For the past four years, the Minato Mirai district of Yokohama, Japan, has been bringing Pokémon’s most famous character to life with a Pikachu Outbreak Festival. The event, which features numerous fun activities, including colorful parades with thousands of people dressed in Pikachu costumes, began in 2014 to promote an upcoming Pokémon movie. It was such a success that its sponsors, The Pokémon Company, decided to make it an annual, week-long extravaganza.
Kids News - Games Articles
Beverage manufacturer Coca Cola sure likes to keep their fans happy. In 2012, they delighted the students at the University of Singapore with a soda machine that dispensed drinks in exchange for hugs. Now, they are doing the same for the people of Bangladesh with this gaming arcade that shuns cash in favor of empty coke bottles.
If you have ever had to decide on an outcome with a friend, chances are you have done it by playing rock-paper-scissors, the fun hand game where players simultaneously form one of the three shapes with an outstretched hand. Like most people, you probably thought that the game is designed for a random outcome, one in which neither player has an advantage. Turns out you were wrong. According to scientists from China's Zhejiang University, there is a method to this madness - one that can be easily mastered so that you never lose a rock-paper-scissors duel again.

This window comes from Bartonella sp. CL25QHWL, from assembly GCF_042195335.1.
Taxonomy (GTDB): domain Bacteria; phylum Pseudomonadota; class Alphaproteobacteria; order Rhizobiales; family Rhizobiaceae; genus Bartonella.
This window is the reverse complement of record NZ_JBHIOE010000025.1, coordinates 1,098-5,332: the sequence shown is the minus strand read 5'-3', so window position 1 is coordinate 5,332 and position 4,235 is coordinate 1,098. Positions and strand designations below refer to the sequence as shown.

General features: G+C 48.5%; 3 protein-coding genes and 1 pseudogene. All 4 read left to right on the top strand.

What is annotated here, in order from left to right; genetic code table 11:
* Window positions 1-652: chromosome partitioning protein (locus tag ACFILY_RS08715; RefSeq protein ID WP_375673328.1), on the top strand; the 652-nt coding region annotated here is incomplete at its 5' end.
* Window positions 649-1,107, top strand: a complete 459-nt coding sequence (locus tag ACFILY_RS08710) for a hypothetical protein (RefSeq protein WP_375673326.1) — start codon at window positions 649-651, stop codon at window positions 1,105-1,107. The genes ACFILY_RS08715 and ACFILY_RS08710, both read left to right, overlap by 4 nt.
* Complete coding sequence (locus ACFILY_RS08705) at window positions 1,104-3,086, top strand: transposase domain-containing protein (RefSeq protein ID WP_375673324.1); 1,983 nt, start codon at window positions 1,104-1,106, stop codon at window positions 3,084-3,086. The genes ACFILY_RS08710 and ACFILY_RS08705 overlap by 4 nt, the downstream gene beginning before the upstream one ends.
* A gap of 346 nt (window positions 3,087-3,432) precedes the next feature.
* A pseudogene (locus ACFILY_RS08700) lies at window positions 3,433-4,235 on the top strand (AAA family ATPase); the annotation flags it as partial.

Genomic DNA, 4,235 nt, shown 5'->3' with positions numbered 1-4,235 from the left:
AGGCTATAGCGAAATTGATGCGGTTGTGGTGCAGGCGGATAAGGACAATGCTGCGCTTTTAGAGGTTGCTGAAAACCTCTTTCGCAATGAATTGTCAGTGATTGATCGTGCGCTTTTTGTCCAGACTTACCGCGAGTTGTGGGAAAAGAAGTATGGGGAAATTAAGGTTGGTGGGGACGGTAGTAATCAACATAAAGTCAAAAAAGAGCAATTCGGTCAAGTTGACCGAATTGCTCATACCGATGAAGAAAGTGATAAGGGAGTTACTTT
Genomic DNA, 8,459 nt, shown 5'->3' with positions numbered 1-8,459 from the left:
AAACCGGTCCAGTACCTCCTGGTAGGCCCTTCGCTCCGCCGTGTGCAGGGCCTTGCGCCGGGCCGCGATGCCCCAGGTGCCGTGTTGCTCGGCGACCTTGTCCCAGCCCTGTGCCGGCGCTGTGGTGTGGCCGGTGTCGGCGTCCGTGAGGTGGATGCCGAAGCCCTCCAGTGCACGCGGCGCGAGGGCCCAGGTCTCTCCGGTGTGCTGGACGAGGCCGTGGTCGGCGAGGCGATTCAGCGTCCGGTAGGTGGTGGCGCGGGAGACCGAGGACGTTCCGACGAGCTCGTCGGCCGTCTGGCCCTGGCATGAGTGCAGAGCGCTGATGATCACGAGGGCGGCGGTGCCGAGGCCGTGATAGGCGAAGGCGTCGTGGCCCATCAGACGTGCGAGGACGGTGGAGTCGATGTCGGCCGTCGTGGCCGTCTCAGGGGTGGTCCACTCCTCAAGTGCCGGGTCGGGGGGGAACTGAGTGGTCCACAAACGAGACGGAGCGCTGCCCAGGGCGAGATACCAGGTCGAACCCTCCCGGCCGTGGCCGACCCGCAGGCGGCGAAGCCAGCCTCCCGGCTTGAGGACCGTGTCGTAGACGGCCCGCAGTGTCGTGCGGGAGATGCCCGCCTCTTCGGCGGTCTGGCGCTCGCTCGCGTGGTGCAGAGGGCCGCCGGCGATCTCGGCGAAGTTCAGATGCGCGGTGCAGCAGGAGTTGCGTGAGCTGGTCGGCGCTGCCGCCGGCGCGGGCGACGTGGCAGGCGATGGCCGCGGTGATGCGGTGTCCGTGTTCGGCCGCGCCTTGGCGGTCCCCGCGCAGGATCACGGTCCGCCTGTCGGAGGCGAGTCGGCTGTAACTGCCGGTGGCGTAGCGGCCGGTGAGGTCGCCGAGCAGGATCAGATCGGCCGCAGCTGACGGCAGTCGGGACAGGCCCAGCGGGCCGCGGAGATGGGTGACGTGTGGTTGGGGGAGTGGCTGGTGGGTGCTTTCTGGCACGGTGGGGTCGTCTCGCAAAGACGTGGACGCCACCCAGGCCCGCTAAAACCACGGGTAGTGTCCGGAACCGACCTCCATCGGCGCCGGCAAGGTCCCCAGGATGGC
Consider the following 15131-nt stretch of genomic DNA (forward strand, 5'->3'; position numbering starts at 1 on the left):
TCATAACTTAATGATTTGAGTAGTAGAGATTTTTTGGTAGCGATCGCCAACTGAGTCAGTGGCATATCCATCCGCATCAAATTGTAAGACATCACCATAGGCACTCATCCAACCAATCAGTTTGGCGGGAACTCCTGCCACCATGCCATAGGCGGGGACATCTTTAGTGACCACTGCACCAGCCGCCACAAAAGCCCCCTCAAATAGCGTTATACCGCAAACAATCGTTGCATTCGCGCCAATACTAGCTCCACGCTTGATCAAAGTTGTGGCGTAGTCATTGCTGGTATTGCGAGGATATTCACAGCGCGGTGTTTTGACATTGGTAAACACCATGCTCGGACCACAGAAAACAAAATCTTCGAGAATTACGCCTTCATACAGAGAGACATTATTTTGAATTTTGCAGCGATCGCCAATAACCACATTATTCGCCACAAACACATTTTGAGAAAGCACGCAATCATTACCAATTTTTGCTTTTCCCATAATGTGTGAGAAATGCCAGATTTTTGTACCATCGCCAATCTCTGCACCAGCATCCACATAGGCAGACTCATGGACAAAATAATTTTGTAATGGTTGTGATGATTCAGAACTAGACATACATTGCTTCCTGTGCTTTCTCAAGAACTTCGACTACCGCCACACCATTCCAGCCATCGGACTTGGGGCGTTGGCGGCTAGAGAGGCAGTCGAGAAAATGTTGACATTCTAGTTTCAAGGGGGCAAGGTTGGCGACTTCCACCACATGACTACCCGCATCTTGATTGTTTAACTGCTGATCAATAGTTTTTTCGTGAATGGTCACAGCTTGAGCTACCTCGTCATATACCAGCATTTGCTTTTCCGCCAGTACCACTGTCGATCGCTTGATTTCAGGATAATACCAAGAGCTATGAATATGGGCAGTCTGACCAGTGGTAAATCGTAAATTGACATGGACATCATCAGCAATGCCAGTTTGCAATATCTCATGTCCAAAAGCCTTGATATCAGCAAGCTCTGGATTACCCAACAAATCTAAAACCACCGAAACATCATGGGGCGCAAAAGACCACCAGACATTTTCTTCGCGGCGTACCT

Online gaming has made the world much more exciting almost everywhere except in the classroom. While we now have access to computers and even tablets that feature all kinds of educational games, teachers still use old-fashioned incentives to encourage students. Sure you can get some extra credit by spending copious amounts of time doing challenging problems, but it's not fun and more importantly, cannot be achieved by students that find the subject challenging.
Playing video games on a handheld console is fun, but wouldn't it be even more so on the wall of a giant 29-story skyscraper with thousands of people joining in? That's exactly what Drexel University's Professor Frank Lee had in mind when he organized 'The Grandest Game of Pong on the Planet' to kick off Philadelphia's tech week, earlier this year.
The fact that kids love to play games is obvious. But do they love them enough to be convinced to not only eat, but also, enjoy 'yucky' vegetables like carrots, broccoli, tomatoes and even . . . green pepper? That is what Takayuki Kosaka, an assistant Professor at Japan's Kanagawa Institute for Technology is hoping to achieve with a new gaming console that he calls Food Practice Shooter!